Today as we mark World Meningitis Day, the Nigeria Centre for Disease Control, NCDC, calls on all stakeholders – policy makers, leaders, communities and individuals – to join in raising awareness on Meningitis in Nigeria.
Globally, World Meningitis Day is observed on the 24th of April every year to raise awareness about this dreadful but preventable disease.
Meningitis is the inflammation of the membranes, known as meninges, that protect the brain and spinal cord from infection and direct physical injury.
The infection of the meninges by microorganisms such as bacteria or viruses results in the condition known as Meningitis, a very serious infection that can lead to death if left untreated.
This year, the NCDC seeks to increase awareness on the signs, symptoms and the devastating after-effects that it can have, the extreme importance of early diagnosis and treatment, and the crucial need to support Meningitis survivors and their families
Globally, Meningitis affects about 2.8 million people each year. This disease remains a major public health challenge affecting countries in the African meningitis belt, where Nigeria falls; in 2019, 15 States are currently affected in Nigeria. Meningitis cases have been found to occur through the year in the country with an observed increase during the dry season.
The disease is highly contagious and can kill within 24 hours, so recognising the symptoms early and acting fast is crucial. Meningitis can affect anyone, however infants, young children, adolescents and older people are at greatest risk, with major risk factors being overcrowding and poor ventilation.
This year’s World Meningitis Day theme is “Life After Meningitis”. According to the World Health Organisation (WHO), About 10%–15% of those surviving meningococcal meningitis will suffer from complications, including mental disorders, deafness, palsies and seizures; or disabilities resulting from damages to the nervous system, including hearing loss, learning and behavioural difficulties; and other complications such as loss of sight, limb, and organ damage.
Raising awareness of Meningitis and its after-effects is therefore very vital – “We all have a collective responsibility to address this public health challenge.
“As the agency with the mandate to protect the health of Nigerians, NCDC works closely with the Federal Ministry of Health, the National Primary Healthcare Development Agency (NPHCDA), otherrelevant agencies and partners to sensitise Nigerians on the disease and coordinate response nationally in the event of an outbreak.” – Dr. Chikwe Ihekweazu, Director-General, NCDC.
Meningitis can be prevented by avoiding overcrowded places and ensuring adequate ventilation in the home, covering the nose and mouth with a disposable tissue when sneezing, coughing, or blowing the nose and disposing used tissues promptly into a waste bin. Form the habit of washing hands frequently with soap under a running water, especially after coughing or sneezing.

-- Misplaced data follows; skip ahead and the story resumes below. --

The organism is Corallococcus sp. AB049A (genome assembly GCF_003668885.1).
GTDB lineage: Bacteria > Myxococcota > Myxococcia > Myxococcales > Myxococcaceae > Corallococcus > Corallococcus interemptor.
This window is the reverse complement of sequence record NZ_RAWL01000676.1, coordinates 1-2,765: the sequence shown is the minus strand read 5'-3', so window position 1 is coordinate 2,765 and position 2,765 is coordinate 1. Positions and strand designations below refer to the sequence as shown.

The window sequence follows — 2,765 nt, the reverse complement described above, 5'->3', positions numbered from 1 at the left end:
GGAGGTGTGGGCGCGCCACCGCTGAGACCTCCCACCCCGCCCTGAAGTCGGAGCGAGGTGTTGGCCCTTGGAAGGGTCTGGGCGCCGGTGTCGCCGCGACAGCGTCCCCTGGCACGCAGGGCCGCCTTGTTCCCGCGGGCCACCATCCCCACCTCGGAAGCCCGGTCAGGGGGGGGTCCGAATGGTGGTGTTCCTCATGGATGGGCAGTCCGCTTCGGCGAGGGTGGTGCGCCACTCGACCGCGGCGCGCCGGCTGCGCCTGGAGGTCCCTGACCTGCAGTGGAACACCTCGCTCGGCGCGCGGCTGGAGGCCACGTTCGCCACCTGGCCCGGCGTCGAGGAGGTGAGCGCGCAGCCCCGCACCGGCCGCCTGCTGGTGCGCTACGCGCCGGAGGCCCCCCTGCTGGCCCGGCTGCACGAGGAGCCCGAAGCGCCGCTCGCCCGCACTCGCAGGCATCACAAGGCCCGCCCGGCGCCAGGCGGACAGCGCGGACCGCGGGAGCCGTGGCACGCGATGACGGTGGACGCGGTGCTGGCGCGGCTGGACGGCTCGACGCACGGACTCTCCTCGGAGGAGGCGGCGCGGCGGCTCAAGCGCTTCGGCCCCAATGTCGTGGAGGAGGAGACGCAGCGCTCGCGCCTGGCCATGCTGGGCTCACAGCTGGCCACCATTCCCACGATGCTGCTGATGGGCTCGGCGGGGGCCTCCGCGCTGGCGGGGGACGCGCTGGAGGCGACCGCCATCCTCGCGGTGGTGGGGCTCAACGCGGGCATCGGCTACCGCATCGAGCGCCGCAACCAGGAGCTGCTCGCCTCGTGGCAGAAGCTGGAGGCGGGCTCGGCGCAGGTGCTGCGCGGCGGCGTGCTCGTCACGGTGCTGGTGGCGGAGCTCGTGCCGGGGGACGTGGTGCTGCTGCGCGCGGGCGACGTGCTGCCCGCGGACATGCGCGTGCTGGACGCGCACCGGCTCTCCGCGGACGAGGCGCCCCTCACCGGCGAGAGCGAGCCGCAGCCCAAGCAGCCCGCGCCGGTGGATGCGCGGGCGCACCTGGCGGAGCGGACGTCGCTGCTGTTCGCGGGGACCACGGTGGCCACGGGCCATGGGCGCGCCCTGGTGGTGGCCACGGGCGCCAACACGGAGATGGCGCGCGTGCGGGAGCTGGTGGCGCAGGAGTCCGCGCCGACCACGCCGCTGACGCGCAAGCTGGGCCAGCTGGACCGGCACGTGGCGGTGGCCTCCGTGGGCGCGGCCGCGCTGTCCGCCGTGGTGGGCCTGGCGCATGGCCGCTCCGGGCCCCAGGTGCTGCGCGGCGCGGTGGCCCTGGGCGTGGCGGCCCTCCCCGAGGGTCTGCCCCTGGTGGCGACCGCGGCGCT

Early presentation to a health facility and treatment increases chances of survival, so visiting the health facility immediately symptoms is extremely crucial. All health workers are advised to practice standard precautions at all times – wear gloves while handling patients or providing care to an ill relative.
- This year’s theme ‘Life After Meningitis’ aims to highlight the courage and bravery of meningitis survivors and their families in overcoming the challenges that they face on a daily basis, and the need to support them.
- Meningitis can be caused by several microbes, including bacteria, viruses and fungi. Of these, bacterial meningitis is the most common in Nigeria.
- Bacterial Meningitis is of significant public health importance because: It has a high morbidity and mortality, it can be epidemic-prone depending on the type of bacteria, and it is both treatable and preventable.
- In 1996, ‘N. meningitidis sero-group A’ killed 11,717 of the 109,580 recorded cases in Nigeria, with subsequent epidemics in 2003, 2008, and 2009.
- Sequential outbreaks of ‘sero-group C’ were observed in 2013 and 2014 in northwestern Nigeria, followed by what was possibly the largest global ‘sero-group C’ epidemic ever reported with 14,518 suspected cases between December 13, 2016, and June 15, 2017.
- More information about meningitis in Nigeria can be found on the NCDC website via https://ncdc.gov.ng/diseases/info/M.
- In the 2017/2018 Meningitis outbreak season, about 3467 suspected cases were reported in Nigeria with 303 deaths. As at 19th of April 2019, 760 suspected Meningitis cases have been reported with 58 deaths in the 2018/2019 outbreak season.
- Symptoms of Meningitis include sudden high fever, severe headache, neck stiffness, sensitivity to light (photophobia), difficulty concentrating, drowsiness, and convulsions. It is transmitted through tiny droplets of respiratory secretions from an infected person through coughing, sneezing, touching contaminated surfaces.
The Nigeria Centre for Disease Control (NCDC) was established in the year 2011 in response to the challenges of public health emergencies and to enhance Nigeria’s preparedness and response to epidemics through prevention, detection, and control of communicable diseases. Its core mandate is to detect, investigate, prevent and control diseases of national and international public health importance.